WyW-in-JS, short for "Whatever-you-want-in-JS," is a unique toolkit designed for building various zero-runtime CSS-in-JS libraries. WyW-in-JS puts developers in the driver's seat by allowing them to choose the syntax and features they need for their CSS-in-JS solution, without being tied to a specific implementation.

WyW-in-JS is not a one-trick pony; in addition to its customizability, it also focuses on build-time extraction. During the build process, styles are extracted from your components and written into separate CSS files. As you can imagine, this route eliminates the need for runtime processing and improves performance for end-users.

Benefits of WyW-in-JS

  • Tailored syntax and features: Creating CSS-in-JS libraries with their preferred syntax and functionalities is a breeze with WyW-in-JS. Unlike pre-built solutions, WyW-in-JS lets you design a system that aligns perfectly with your project's specific needs and preferences, and that’s a game changer in many ways
  • Lightweight: WyW-in-JS utilizes a modular approach, so your workflow is cleaner, more organized, and easier to navigate. You import only the functionalities you need, ensuring your CSS-in-JS library stays lightweight and efficient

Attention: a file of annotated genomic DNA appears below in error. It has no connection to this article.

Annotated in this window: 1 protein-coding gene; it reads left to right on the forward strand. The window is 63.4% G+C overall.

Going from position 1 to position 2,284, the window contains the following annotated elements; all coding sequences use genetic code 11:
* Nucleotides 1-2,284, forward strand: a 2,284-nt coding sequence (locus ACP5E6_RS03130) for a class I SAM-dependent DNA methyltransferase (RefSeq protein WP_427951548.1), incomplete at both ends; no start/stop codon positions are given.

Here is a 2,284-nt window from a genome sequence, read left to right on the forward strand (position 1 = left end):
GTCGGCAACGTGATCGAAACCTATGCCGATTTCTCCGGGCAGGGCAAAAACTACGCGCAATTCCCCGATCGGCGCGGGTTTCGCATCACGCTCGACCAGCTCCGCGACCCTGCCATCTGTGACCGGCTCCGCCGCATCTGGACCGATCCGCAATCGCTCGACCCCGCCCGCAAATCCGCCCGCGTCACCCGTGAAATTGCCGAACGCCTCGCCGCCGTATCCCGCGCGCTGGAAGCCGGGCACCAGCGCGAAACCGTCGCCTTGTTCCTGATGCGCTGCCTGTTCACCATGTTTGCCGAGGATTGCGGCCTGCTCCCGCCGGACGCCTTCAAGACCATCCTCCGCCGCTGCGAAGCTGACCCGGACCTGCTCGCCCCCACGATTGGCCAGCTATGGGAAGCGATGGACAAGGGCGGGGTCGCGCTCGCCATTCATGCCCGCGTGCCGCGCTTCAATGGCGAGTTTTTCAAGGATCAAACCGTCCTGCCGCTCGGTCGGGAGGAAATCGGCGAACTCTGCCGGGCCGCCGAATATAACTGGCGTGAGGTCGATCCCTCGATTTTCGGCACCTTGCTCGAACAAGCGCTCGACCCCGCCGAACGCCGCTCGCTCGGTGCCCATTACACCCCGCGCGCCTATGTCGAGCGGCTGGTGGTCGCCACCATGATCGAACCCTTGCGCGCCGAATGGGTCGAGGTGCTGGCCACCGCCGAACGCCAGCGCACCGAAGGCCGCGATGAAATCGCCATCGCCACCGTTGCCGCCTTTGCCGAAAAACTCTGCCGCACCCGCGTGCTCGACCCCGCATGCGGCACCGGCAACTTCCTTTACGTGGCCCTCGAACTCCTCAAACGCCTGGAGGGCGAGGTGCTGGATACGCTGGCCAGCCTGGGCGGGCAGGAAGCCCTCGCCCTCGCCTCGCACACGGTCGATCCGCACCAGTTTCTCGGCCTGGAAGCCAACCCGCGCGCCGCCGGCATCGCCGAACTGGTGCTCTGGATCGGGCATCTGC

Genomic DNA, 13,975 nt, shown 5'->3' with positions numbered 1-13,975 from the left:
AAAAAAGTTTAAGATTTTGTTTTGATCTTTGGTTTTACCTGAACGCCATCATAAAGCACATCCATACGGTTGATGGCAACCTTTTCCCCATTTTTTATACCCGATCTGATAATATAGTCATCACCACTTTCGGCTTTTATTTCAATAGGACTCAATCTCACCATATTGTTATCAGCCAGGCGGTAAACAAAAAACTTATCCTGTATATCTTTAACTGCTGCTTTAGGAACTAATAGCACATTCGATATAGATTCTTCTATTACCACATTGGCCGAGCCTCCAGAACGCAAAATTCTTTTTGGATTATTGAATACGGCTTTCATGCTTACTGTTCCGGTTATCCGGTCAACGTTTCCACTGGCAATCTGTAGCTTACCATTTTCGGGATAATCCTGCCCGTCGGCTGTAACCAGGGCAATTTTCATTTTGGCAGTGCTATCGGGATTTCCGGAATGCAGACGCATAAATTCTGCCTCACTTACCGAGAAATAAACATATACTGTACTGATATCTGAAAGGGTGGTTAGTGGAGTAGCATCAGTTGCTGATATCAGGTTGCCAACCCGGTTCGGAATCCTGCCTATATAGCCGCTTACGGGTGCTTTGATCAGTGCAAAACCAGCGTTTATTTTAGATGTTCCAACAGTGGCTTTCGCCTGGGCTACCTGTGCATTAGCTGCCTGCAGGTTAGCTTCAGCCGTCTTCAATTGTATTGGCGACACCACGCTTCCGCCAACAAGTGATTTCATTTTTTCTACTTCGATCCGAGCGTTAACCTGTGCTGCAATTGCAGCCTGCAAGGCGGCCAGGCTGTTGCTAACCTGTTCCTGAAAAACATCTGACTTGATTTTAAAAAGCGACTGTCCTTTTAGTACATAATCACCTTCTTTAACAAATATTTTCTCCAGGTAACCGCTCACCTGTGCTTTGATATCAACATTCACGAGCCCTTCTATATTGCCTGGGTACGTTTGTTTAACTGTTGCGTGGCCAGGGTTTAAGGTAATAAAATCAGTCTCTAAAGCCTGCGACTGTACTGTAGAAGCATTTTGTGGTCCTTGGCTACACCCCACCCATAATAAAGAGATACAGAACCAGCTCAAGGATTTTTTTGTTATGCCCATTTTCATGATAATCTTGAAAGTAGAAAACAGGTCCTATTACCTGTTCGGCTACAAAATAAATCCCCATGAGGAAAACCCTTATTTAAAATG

• Streamlined workflows: By removing runtime style processing, WyW-in-JS simplifies development workflows, reduces potential bottlenecks, and allows developers to focus on building features without worrying about complex styling logic at runtime

CSS Modules

Managing styles in large React applications can become a hassle as your codebase grows, but not if you use CSS Modules.

CSS Modules is not a tool, but rather a technique used to scope all class names and animation names locally by default. It lets you confine styles to the component where they are defined, preventing them from spilling over and affecting other parts of your application.

If you want to style a button component using CSS modules, here’s how you’d do it:

// Button.module.css
.button {
  background-color: #4CAF50; /* Green */
  color: white;
  padding: 15px 32px;
  text-align: center;
  text-decoration: none;
  display: inline-block;
  font-size: 16px;
  margin: 4px 2px;
  cursor: pointer;

// Button.jsx
import styles from './Button.module.css';

function Button() {
  return (
    <button className={styles.button}>Click me</button>